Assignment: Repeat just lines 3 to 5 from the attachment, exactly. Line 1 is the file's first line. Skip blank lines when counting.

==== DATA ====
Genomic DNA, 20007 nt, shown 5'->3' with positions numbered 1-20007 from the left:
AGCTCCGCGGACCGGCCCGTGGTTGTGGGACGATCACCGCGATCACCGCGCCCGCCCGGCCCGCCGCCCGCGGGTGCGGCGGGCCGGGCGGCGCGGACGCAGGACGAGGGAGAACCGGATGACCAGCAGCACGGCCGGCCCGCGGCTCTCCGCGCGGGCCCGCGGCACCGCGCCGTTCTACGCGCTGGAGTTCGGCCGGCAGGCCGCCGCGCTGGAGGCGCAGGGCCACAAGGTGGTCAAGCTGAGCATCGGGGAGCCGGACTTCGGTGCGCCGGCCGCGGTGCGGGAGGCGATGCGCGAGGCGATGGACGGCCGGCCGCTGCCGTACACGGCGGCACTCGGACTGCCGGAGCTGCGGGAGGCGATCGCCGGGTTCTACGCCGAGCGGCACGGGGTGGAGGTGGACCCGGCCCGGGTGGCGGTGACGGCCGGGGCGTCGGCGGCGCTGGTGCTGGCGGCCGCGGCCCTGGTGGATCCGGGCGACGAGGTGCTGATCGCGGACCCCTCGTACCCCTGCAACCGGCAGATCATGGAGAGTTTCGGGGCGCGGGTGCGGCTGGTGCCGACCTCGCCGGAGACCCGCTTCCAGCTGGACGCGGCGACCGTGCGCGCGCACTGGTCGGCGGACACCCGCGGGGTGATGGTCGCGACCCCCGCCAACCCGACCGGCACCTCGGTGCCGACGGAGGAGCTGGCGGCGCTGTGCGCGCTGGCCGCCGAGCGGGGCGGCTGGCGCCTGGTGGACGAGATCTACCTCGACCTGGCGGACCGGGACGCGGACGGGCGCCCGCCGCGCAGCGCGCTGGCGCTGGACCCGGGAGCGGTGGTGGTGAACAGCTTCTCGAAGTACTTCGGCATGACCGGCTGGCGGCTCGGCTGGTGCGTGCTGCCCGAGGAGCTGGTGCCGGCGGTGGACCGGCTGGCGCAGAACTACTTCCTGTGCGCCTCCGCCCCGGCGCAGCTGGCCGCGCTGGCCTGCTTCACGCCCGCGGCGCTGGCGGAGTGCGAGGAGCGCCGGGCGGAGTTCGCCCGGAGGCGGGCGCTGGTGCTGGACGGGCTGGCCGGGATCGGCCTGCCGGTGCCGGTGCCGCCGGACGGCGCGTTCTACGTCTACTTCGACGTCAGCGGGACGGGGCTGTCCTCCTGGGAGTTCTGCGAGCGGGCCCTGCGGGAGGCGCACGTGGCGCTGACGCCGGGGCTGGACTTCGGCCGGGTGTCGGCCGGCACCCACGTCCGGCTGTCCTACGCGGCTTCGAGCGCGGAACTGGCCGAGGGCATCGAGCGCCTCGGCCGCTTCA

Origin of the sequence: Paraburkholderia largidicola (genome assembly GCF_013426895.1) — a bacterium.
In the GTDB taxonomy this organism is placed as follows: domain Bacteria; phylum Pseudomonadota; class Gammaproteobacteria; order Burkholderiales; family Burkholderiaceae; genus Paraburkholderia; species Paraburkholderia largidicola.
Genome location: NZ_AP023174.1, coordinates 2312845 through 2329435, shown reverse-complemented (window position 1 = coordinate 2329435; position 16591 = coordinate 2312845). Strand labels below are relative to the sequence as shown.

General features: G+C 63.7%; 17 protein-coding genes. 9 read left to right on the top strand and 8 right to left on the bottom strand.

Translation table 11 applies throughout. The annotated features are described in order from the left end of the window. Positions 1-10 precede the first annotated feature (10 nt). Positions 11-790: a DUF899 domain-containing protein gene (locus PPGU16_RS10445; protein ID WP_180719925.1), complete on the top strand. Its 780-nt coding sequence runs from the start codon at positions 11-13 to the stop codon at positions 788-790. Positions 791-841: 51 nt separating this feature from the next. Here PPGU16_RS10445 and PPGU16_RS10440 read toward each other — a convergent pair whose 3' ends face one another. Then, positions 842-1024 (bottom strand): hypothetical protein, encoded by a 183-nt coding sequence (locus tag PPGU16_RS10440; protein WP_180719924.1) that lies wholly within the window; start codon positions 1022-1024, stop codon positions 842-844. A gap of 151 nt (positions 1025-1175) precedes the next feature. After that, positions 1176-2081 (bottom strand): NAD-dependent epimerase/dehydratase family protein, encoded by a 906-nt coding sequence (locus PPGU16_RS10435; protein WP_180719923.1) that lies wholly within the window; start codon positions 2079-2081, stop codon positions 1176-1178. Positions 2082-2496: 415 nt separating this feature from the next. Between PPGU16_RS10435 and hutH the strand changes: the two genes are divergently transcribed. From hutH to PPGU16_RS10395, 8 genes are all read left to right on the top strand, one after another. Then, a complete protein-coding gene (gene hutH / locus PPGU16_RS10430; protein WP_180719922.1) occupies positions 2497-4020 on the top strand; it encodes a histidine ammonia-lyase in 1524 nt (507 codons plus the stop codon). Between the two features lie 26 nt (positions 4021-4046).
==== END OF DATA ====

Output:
Origin of the sequence: Paraburkholderia largidicola (genome assembly GCF_013426895.1) — a bacterium.
In the GTDB taxonomy this organism is placed as follows: domain Bacteria; phylum Pseudomonadota; class Gammaproteobacteria; order Burkholderiales; family Burkholderiaceae; genus Paraburkholderia; species Paraburkholderia largidicola.
Genome location: NZ_AP023174.1, coordinates 2312845 through 2329435, shown reverse-complemented (window position 1 = coordinate 2329435; position 16591 = coordinate 2312845). Strand labels below are relative to the sequence as shown.